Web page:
Steamed Buns with Salty Egg Yolk Cream:

Deep Fried Glutenous Rice Balls with Salty Egg Yolk Cream:

Dim Sum at China Red in Arcadia

China Red is one of the newer dim sum palaces that has opened in the San Gabriel Valley in the last 5 years, where one orders their selection off of a form.  They serve up traditional dim sum items such as Har Gow, Siu Mai, Cheung Fun; as well as Northern Chinese items (xiao long bao/soup dumplings and pan fried buns/san jian bao) and their own creations such as the Purple Yam Balls with Egg Yolk Cream.

Some of the dumplings are huge and well made.  The Purple Yam Balls are filled with a piping hot, molten, savory but sweet egg yolk custard.  Bite into it to expose the center of hot, liquidy goodness.

Negatives about this place for me is parking (much like many other dim sum palaces — they’re not big enough to accommodate the numbers flocking to them for weekend dim sum brunches), pan fried dumplings/potstickers (not crispy on one side, and rather bland), and the heavier use of MSG, as I ended up with a dry mouth and became thirsty for much of the afternoon.  

Siu Mai/Xiao Mai (pork, shrimp, fish roe)
Hom Sui Gok/Fried Glutinous Rice Dumplings (ground pork, shitake mushrooms, dried shrimp)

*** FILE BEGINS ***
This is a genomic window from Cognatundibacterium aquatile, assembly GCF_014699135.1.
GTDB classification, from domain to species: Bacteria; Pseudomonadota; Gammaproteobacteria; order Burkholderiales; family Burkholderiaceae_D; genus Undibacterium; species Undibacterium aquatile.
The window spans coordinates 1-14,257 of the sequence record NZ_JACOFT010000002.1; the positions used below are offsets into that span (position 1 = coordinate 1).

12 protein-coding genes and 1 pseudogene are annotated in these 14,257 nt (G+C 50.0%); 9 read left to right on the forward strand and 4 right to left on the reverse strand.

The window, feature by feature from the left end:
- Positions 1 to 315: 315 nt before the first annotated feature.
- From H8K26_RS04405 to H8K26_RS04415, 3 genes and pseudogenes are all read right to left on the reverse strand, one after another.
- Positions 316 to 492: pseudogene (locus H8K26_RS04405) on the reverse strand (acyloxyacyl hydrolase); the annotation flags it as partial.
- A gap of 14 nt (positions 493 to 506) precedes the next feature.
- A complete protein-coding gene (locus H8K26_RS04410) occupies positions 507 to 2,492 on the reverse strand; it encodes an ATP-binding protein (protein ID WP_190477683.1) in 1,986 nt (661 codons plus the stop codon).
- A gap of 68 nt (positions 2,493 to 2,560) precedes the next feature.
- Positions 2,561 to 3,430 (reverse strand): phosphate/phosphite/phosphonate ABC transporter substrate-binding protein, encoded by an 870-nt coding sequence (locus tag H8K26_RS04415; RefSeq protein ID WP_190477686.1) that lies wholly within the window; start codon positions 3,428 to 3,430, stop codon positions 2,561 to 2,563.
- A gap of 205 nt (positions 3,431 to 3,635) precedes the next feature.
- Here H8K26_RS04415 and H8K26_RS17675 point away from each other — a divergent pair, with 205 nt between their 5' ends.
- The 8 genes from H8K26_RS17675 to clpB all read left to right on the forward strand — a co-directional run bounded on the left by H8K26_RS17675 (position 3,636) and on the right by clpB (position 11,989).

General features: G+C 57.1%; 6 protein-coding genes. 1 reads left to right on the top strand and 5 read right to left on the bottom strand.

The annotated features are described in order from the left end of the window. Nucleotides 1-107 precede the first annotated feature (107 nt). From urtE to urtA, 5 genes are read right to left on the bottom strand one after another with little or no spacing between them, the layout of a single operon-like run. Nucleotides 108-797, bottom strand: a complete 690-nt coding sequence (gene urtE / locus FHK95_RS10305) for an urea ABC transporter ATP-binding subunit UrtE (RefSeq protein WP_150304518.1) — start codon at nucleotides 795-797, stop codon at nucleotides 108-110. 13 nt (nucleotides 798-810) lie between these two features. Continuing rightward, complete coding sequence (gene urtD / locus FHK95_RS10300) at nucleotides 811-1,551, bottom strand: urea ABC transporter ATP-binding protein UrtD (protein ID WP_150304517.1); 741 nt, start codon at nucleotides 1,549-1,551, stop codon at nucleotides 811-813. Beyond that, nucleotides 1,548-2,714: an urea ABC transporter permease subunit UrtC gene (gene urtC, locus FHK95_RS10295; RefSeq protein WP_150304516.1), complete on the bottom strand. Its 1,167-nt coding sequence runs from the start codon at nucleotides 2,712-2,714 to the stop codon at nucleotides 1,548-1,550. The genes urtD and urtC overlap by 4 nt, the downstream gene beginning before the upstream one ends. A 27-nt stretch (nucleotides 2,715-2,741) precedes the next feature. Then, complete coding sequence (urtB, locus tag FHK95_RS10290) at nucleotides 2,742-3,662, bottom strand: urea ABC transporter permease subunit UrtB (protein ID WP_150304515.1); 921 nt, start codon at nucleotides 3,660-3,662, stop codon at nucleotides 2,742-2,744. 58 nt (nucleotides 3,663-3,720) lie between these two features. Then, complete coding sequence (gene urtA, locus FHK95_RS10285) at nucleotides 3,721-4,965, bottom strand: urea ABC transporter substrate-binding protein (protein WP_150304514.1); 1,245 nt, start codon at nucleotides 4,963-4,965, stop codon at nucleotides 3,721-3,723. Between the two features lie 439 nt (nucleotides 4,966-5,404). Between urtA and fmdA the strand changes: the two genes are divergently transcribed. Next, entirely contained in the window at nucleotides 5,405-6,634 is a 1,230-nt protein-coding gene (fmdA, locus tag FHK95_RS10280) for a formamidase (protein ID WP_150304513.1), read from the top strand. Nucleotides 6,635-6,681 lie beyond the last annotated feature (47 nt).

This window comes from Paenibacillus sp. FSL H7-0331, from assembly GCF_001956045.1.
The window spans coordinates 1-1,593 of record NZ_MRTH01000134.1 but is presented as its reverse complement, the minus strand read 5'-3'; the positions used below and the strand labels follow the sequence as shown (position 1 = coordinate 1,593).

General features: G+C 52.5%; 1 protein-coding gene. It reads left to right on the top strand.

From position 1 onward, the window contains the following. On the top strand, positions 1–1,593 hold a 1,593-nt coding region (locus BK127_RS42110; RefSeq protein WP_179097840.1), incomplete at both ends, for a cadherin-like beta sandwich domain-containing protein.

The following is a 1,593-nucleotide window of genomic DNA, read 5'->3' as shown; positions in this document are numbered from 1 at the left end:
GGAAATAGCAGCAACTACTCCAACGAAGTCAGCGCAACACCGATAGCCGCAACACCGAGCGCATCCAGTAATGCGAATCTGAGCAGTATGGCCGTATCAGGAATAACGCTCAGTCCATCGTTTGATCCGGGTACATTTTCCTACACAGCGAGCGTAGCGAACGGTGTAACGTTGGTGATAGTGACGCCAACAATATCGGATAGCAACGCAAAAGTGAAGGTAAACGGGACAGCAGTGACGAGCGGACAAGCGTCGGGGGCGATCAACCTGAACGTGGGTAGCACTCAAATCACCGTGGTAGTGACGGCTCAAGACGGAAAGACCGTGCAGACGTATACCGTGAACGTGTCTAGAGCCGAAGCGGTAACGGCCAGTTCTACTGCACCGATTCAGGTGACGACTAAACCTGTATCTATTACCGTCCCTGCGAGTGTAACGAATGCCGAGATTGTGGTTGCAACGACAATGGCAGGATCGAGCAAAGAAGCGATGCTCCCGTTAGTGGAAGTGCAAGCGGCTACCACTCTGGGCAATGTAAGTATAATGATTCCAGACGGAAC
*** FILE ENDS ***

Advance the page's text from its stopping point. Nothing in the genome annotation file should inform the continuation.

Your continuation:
Har Gow (shrimp dumplings)

Siu Long Bao/Xiao Long Bao/Soup Dumplings (pork)

Shrimp Egg Rolls (Worchestershire sauce for dipping)

Shrimp & Asparagus Cheung Fun/Rice Noodle Wraps (light soy sauce for dipping)

Fung Jao/Braised Chicken Feet

China Red’s Baked BBQ Pork Bun (with a mildly sweet top crust)

Potstickers/Pan Fried Dumplings (pork)

San Jian Bao/Pan Fried Bun (pork, with dark vinegar dipping sauce)

Steamed Leek Dumplings (Chinese leeks, shrimp)

Loh Bok Go/Pan Fried Turnip Cake (turnip/daikon, Chinese sausage/lop cheung)

Steamed Preserved Vegetable Dumplings (with shrimp and fish roe)

Purple Yam Balls with Egg Yolk Cream

Steamed Baos with Egg Yok Cream

New Orleans in Los Angeles: Creole Lunch at Harold & Belle’s in Jefferson Park

I have Harold & Belle’s on my “To Go” list since 2010, and have been putting it aside because it’s meal that’s carb intensive, with lots of deep fried seafoods.  So, I knew this was going to be a heavy meal that I should avoid since my goal for the last couple of years is to try to eat healthier.  

Finally, I caved in and decided to bring one of my foodie groups here for a family style lunch.  We were able to sample a good variety of dishes.  After enjoying bites of gumbo, jambalaya, mac ‘n’ cheese, red beans & rice, fried oysters and fried catfish.  Needless to say, after this delicious meal, it was time to go into a food coma for a couple of hours.

Fried Oysters
Fried Catfish Nuggets
Fried Chicken (Whole $28, as opposed to Half for $24)

Red Beans and Rice
Macaroni and Cheese
File Gumbo (48 oz pot for $25)
Bread Pudding with Jack Daniels Whiskey Sauce
This is the front entrance around the corner from the parking lot.  Enter through Jefferson Blvd.

Spicy Sichuan Goodness at Hip Hot at Atlantic Times Square in Monterey Park